Set approximately 100 years after McIntosh’s previous work (Soft Apocalypse, 2011), this novel ponders the effect that a 24-hour virtual lifestyle and an almost psychotically appearance-focused culture can have on romance.
Mira is a “bridesicle”: For a steep fee, a man can temporarily revive her frozen, badly damaged (but still beautiful) corpse for a chat; if she can charm him sufficiently, he’ll pay the far higher cost to fully restore her to life in exchange for her agreement to marry him. The trouble is, Mira is gay. After a very public breakup with Lorelei—who intends the drama to gain her more virtual followers—a despondent Rob accidentally runs over and kills Winter, a young schoolteacher out jogging. Desperate to apologize, he works long hours at a factory job so he can afford to visit her at the bridesicle facility and finds himself falling in love. And Veronika, a professional dating coach who feeds her clients clever, flirtatious lines to say during their dates, is seemingly incapable of forging her own deep emotional connections. This is speculative fiction at its most personal and powerful, extrapolating current social and technological trends and exploring how they would affect future people simply trying to live their lives and make their existence matter to someone. The author is perhaps too quick to dismiss the concept of “groomsicles” and the financial viability of same-sex cryogenic “dating,” but apart from that, he offers an emotionally and sociologically genuine-seeming vision of the 22nd century.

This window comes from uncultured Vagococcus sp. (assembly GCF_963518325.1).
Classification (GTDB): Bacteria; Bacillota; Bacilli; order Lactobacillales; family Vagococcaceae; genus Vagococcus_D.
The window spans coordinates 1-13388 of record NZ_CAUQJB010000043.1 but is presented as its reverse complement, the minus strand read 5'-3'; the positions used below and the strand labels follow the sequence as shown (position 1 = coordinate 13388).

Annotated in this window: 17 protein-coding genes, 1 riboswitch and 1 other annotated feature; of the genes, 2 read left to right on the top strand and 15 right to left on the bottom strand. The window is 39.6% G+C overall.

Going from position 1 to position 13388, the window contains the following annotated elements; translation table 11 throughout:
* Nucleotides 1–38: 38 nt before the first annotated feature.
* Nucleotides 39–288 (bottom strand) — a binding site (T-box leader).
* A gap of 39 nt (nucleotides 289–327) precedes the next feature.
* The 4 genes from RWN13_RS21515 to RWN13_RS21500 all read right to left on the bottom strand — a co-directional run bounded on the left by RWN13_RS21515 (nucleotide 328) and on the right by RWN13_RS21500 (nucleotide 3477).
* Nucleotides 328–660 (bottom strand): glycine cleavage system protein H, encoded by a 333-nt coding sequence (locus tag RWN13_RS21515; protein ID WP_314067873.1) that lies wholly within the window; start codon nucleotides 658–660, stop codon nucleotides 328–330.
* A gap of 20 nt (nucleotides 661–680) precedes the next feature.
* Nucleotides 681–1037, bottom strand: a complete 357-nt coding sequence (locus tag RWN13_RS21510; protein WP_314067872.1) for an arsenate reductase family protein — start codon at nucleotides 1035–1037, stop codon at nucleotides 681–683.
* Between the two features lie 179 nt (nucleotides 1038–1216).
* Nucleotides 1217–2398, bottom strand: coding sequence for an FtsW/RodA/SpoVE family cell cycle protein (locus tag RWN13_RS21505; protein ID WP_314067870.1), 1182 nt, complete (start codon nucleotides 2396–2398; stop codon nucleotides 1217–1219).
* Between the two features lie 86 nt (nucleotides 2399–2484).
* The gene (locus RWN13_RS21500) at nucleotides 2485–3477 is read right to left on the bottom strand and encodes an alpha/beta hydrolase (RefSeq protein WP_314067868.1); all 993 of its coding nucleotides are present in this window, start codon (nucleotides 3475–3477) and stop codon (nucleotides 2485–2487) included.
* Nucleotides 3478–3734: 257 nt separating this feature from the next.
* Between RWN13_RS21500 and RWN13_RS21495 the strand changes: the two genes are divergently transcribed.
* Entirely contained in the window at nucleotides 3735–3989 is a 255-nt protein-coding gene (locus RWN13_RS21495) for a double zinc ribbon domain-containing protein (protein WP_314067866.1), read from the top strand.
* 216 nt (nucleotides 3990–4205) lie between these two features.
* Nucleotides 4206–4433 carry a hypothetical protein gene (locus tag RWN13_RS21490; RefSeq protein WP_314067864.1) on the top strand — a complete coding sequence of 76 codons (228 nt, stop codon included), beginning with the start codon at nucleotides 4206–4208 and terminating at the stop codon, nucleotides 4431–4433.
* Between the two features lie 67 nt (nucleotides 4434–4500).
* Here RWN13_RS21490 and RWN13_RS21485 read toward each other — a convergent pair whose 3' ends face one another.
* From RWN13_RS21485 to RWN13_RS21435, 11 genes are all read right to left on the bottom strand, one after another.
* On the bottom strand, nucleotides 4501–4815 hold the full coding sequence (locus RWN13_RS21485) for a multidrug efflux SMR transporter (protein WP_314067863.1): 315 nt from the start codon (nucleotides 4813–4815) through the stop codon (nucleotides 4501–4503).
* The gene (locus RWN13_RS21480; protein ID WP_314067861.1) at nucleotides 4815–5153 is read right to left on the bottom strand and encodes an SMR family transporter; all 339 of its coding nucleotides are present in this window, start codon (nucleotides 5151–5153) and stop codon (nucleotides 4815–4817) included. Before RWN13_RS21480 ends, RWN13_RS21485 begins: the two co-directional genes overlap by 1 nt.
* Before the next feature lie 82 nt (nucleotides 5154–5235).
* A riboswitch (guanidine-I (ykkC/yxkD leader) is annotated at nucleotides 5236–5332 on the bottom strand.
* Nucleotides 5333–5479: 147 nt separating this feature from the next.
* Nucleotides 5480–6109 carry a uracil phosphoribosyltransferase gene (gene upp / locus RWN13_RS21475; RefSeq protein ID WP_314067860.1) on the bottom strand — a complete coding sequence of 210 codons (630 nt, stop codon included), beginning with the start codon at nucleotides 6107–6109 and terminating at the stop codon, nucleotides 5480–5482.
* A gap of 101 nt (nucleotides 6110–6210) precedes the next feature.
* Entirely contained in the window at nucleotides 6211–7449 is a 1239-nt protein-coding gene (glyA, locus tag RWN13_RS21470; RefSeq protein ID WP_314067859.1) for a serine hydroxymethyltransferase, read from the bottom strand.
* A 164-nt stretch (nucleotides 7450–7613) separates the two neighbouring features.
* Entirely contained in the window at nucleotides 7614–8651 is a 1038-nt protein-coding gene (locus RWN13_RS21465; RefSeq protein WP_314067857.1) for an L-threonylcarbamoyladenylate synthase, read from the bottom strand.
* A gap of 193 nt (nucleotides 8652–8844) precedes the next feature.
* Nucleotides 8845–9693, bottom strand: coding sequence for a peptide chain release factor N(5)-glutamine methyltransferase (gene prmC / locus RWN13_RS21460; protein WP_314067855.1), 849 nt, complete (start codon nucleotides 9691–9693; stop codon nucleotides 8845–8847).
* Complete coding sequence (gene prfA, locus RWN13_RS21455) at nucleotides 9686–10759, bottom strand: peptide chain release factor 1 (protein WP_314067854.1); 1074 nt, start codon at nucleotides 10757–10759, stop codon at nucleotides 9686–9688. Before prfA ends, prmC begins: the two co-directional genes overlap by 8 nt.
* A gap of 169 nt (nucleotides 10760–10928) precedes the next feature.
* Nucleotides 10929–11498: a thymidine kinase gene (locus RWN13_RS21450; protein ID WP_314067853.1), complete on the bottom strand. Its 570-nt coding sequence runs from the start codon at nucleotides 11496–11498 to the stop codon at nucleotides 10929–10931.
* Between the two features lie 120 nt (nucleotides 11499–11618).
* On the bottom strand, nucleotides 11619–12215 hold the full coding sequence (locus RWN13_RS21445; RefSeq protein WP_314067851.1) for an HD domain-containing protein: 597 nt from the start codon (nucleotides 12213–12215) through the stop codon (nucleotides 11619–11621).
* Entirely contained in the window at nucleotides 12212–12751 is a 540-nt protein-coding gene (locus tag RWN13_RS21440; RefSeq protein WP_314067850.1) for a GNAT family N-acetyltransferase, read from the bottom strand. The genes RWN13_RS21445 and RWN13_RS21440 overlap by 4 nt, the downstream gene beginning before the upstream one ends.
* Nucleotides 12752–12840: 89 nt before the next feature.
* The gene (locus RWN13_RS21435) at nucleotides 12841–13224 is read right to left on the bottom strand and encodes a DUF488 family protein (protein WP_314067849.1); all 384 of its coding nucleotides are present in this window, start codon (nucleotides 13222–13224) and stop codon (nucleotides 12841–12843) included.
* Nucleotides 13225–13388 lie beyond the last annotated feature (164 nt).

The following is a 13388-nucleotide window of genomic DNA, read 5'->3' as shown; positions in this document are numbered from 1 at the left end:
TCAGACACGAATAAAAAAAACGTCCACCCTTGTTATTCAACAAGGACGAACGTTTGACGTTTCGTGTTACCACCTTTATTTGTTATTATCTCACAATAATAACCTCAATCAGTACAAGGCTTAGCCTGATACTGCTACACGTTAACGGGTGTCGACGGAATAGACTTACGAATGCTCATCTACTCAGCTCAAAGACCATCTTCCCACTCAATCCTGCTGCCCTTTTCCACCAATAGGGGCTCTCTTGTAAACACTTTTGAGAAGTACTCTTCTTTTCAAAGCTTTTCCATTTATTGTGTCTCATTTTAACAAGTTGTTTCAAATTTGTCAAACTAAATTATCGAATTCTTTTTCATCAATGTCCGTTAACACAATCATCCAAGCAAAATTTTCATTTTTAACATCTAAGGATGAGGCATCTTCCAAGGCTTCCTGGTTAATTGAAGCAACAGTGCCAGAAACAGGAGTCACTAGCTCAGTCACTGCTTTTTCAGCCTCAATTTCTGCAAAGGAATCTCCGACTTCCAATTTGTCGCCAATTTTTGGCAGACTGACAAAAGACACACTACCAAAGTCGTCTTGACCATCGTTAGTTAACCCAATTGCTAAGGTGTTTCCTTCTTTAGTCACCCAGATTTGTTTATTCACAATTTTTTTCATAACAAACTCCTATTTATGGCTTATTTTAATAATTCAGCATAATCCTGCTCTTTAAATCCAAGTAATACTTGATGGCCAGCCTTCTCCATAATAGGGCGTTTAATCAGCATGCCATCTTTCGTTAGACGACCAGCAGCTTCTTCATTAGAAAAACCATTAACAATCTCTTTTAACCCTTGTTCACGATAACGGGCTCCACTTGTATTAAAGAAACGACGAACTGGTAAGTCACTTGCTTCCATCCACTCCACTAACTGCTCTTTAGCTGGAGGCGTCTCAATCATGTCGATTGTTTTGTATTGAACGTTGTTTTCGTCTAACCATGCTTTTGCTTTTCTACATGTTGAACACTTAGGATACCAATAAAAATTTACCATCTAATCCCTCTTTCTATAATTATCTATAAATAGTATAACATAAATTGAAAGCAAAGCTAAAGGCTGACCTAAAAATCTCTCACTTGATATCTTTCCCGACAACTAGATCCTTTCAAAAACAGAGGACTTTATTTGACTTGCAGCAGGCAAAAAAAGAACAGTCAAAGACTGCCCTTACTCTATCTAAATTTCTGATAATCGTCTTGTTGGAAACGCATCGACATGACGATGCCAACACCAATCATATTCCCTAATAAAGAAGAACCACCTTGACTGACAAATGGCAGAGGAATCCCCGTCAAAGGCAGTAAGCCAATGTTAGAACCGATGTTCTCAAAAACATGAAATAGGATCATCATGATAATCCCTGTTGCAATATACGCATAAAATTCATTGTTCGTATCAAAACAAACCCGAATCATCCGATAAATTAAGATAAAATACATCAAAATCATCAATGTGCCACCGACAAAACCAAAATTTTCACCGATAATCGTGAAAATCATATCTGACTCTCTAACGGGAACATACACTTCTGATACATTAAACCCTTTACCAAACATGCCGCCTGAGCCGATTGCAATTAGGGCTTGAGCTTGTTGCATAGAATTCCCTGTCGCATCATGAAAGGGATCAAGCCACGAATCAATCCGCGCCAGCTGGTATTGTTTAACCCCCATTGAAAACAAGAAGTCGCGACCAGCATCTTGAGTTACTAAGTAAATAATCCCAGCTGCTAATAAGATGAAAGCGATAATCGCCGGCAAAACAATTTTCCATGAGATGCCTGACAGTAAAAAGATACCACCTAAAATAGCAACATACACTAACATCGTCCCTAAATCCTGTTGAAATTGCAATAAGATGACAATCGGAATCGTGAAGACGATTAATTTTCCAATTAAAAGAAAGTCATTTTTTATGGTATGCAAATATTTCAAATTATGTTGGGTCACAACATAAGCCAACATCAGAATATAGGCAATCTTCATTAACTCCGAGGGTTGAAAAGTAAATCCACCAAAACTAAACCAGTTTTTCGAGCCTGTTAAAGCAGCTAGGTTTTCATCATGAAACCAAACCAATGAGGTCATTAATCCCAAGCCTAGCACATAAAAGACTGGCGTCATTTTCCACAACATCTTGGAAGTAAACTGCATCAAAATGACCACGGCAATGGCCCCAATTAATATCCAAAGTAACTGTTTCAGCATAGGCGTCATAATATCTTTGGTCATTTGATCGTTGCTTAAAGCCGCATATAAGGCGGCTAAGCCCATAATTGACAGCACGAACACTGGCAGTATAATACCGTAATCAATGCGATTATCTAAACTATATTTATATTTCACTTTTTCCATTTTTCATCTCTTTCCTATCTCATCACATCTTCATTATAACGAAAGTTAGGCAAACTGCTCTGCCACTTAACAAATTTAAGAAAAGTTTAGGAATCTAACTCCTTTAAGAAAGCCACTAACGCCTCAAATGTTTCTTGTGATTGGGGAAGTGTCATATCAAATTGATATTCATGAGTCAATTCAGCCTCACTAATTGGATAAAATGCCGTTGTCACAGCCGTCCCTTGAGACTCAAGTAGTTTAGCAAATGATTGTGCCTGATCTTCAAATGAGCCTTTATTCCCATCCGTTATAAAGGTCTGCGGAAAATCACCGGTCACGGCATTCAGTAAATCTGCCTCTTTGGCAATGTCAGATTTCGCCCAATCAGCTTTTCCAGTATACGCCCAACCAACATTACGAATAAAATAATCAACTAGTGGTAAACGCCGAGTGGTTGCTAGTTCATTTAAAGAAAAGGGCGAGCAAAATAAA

Intriguing, quirky, perversely charming and definitely affecting.